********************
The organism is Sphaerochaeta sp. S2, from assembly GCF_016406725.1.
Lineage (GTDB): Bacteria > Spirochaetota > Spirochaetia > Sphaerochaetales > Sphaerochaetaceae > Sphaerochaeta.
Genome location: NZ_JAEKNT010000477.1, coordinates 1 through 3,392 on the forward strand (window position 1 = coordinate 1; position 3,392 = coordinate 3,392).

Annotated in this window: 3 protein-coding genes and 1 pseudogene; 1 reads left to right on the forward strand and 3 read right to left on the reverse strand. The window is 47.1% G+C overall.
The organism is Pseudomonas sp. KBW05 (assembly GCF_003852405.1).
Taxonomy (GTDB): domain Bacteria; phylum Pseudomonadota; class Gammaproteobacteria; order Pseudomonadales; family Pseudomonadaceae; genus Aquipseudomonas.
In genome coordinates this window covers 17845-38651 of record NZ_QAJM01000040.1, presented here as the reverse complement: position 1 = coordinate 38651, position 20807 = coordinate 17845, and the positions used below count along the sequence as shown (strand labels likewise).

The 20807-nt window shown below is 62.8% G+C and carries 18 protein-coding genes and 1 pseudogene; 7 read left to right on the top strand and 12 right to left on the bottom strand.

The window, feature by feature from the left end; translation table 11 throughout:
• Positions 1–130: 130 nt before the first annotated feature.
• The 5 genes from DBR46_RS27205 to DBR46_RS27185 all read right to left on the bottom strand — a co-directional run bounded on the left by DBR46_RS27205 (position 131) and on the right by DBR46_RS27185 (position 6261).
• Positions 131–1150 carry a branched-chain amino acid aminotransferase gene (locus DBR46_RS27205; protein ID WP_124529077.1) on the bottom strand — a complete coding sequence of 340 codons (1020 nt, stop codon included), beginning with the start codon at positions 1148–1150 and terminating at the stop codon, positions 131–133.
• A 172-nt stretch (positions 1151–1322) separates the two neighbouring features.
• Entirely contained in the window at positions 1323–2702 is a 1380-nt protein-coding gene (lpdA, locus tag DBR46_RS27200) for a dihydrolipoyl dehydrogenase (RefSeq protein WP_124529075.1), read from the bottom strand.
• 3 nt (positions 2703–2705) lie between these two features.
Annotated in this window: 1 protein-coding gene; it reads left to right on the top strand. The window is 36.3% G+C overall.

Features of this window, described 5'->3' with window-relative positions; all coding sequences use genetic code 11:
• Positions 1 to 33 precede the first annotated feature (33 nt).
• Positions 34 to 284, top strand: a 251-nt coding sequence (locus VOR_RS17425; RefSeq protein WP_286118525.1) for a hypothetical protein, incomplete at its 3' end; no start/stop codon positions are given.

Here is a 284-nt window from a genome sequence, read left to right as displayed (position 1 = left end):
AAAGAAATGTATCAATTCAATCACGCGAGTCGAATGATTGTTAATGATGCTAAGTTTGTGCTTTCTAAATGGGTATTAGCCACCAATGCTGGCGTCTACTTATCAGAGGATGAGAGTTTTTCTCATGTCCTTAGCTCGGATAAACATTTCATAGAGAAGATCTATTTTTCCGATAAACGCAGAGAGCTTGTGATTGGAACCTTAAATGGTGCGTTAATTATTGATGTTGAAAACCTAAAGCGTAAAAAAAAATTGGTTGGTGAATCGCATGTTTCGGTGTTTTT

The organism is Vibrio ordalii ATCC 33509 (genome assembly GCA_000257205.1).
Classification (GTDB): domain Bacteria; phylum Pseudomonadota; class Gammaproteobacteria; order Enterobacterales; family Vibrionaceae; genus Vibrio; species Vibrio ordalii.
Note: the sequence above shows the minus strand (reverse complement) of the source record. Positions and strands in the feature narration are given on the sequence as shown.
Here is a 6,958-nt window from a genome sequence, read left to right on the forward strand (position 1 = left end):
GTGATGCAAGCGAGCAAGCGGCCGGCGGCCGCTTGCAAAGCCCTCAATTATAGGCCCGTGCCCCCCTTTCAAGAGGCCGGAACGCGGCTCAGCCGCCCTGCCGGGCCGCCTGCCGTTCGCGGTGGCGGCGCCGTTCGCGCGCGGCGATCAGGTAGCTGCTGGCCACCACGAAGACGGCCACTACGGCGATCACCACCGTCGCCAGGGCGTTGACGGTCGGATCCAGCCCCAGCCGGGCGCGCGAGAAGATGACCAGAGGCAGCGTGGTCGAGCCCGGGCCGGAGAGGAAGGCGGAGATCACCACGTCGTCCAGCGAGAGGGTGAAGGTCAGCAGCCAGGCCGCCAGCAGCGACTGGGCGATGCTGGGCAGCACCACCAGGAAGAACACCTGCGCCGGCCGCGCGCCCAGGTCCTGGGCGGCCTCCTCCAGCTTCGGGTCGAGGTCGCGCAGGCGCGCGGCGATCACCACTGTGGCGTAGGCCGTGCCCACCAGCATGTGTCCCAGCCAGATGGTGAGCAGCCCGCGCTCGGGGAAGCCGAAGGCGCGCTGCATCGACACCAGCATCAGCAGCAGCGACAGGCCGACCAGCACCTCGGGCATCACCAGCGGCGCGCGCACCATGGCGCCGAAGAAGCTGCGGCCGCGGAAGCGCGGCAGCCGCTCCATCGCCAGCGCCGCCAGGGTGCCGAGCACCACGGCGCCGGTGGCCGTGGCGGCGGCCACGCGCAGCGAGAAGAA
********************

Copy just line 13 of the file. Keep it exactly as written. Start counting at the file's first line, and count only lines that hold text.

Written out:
• A 172-nt stretch (positions 1151–1322) separates the two neighbouring features.